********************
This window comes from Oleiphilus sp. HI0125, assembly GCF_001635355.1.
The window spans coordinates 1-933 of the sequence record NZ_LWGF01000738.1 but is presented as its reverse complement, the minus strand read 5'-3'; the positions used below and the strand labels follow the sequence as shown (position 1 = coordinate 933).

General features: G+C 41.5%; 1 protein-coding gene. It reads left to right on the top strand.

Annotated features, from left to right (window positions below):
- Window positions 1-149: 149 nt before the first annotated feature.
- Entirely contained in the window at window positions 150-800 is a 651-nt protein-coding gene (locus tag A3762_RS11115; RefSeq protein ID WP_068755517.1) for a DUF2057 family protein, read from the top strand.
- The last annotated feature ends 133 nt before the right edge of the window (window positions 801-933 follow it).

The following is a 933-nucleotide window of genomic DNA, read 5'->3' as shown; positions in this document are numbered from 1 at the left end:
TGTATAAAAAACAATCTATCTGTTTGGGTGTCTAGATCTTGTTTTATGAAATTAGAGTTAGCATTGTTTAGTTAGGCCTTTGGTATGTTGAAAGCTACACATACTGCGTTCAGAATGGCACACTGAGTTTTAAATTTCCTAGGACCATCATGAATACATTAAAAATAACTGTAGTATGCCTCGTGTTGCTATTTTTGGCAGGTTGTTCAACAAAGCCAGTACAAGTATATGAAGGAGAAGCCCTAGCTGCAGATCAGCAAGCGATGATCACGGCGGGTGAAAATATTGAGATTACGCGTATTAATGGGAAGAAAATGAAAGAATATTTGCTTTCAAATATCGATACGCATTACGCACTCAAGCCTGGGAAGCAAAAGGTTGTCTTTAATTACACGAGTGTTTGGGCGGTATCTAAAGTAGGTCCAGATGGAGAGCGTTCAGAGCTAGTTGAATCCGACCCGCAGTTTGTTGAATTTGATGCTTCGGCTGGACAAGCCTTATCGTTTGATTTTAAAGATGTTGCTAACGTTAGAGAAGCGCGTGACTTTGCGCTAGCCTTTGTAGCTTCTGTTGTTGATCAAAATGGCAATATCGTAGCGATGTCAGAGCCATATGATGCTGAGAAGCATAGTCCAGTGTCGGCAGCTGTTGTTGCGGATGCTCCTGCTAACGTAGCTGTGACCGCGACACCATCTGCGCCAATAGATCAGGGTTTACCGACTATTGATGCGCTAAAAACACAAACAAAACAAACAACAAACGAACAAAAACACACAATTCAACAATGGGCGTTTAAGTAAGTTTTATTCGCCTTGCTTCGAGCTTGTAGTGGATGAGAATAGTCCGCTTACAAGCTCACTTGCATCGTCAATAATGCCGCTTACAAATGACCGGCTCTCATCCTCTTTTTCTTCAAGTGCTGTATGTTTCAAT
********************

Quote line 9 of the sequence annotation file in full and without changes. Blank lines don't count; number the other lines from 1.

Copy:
TGTATAAAAAACAATCTATCTGTTTGGGTGTCTAGATCTTGTTTTATGAAATTAGAGTTAGCATTGTTTAGTTAGGCCTTTGGTATGTTGAAAGCTACACATACTGCGTTCAGAATGGCACACTGAGTTTTAAATTTCCTAGGACCATCATGAATACATTAAAAATAACTGTAGTATGCCTCGTGTTGCTATTTTTGGCAGGTTGTTCAACAAAGCCAGTACAAGTATATGAAGGAGAAGCCCTAGCTGCAGATCAGCAAGCGATGATCACGGCGGGTGAAAATATTGAGATTACGCGTATTAATGGGAAGAAAATGAAAGAATATTTGCTTTCAAATATCGATACGCATTACGCACTCAAGCCTGGGAAGCAAAAGGTTGTCTTTAATTACACGAGTGTTTGGGCGGTATCTAAAGTAGGTCCAGATGGAGAGCGTTCAGAGCTAGTTGAATCCGACCCGCAGTTTGTTGAATTTGATGCTTCGGCTGGACAAGCCTTATCGTTTGATTTTAAAGATGTTGCTAACGTTAGAGAAGCGCGTGACTTTGCGCTAGCCTTTGTAGCTTCTGTTGTTGATCAAAATGGCAATATCGTAGCGATGTCAGAGCCATATGATGCTGAGAAGCATAGTCCAGTGTCGGCAGCTGTTGTTGCGGATGCTCCTGCTAACGTAGCTGTGACCGCGACACCATCTGCGCCAATAGATCAGGGTTTACCGACTATTGATGCGCTAAAAACACAAACAAAACAAACAACAAACGAACAAAAACACACAATTCAACAATGGGCGTTTAAGTAAGTTTTATTCGCCTTGCTTCGAGCTTGTAGTGGATGAGAATAGTCCGCTTACAAGCTCACTTGCATCGTCAATAATGCCGCTTACAAATGACCGGCTCTCATCCTCTTTTTCTTCAAGTGCTGTATGTTTCAAT